This is *exactly* how it was as many of us engaged in D&D in the 70s and 80s. It’s also very much what players are currently experiencing with open world games, like “Assassin’s Creed: Odyssey”, that have a core narrative arc but with strong elements of “go wherever you want” and use an RPG style background. The extremes become quite distinct — but between those polarities is very much a continuum, and one that has pretty much always existed in this context.

        “….using the wrong rules or of putting the wrong players in one group.”

        There *was* truth to that, I think, for sure. But as gaming, historically, has shown, it’s not quite that simple. It perhaps started off that simple as everything was being designed for the first time. But the evolution of gaming has shown a continuum of experience within the context of one game so that we don’t resort to either-or dichotomies of “wrong rules; wrong group; wrong game; wrong player.” And if you look at gaming with the eyes of a historian, you see that this continuum of experience started very early.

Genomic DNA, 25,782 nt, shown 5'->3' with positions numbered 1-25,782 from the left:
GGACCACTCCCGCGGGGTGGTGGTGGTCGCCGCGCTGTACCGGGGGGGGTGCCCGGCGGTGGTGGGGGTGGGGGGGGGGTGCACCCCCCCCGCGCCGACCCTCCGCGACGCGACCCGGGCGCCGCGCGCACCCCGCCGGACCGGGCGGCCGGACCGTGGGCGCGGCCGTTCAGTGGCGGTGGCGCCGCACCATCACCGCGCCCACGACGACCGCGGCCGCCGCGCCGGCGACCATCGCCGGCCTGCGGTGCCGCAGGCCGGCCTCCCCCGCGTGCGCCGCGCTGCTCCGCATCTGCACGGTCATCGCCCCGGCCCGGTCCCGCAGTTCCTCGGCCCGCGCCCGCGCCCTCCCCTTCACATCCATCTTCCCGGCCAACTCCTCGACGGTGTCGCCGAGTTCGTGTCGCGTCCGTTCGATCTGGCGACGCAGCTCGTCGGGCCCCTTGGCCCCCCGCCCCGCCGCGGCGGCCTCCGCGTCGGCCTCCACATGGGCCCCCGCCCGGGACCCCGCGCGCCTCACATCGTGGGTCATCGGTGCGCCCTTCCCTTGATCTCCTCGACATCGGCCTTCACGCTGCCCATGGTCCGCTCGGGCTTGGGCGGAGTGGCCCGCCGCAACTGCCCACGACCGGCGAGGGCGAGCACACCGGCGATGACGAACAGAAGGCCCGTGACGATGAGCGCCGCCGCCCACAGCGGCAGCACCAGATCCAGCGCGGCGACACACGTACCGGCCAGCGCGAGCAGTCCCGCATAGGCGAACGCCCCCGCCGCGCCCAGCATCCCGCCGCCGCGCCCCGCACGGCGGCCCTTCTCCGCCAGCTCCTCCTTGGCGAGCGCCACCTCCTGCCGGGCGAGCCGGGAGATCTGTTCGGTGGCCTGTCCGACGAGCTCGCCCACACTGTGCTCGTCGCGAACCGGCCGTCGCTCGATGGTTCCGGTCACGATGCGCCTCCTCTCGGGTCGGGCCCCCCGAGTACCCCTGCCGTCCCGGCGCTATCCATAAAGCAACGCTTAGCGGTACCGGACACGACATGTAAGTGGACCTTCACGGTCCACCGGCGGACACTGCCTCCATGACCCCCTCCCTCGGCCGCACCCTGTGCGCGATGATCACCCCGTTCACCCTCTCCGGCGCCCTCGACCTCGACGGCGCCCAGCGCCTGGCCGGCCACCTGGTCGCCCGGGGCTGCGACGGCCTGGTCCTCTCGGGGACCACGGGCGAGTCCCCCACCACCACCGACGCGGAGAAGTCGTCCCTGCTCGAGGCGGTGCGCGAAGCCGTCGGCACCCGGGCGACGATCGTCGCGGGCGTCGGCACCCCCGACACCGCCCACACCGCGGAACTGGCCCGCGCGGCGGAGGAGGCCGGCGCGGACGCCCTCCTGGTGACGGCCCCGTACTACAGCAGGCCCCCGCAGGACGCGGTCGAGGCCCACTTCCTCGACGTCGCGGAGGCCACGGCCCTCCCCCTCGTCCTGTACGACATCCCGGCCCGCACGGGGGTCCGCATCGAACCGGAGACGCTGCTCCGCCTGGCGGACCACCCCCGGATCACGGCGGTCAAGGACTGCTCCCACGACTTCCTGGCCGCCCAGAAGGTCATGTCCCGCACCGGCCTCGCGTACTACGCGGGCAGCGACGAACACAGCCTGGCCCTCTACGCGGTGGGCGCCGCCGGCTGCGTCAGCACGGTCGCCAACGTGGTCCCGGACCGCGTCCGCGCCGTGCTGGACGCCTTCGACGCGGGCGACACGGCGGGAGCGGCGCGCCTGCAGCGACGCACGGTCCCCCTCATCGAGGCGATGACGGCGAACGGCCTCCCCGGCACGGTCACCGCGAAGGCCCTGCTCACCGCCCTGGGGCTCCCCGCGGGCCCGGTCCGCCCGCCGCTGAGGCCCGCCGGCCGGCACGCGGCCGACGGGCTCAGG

5. Mike Taylor

    October 14, 2017 at 12:12 am

    Spelling mistake: “miniscule” should be “minuscule”.

    • Jimmy Maher

      October 14, 2017 at 8:51 am


  6. Mike Taylor

    October 14, 2017 at 12:48 pm

    “just making things up in such unusual circumstances was preferably to buying yet more rulebooks” -> “preferable”.

    • Jimmy Maher

      October 16, 2017 at 7:23 am


  7. Will Moczarski

    June 15, 2019 at 1:09 pm

    taking it with it -> taking with it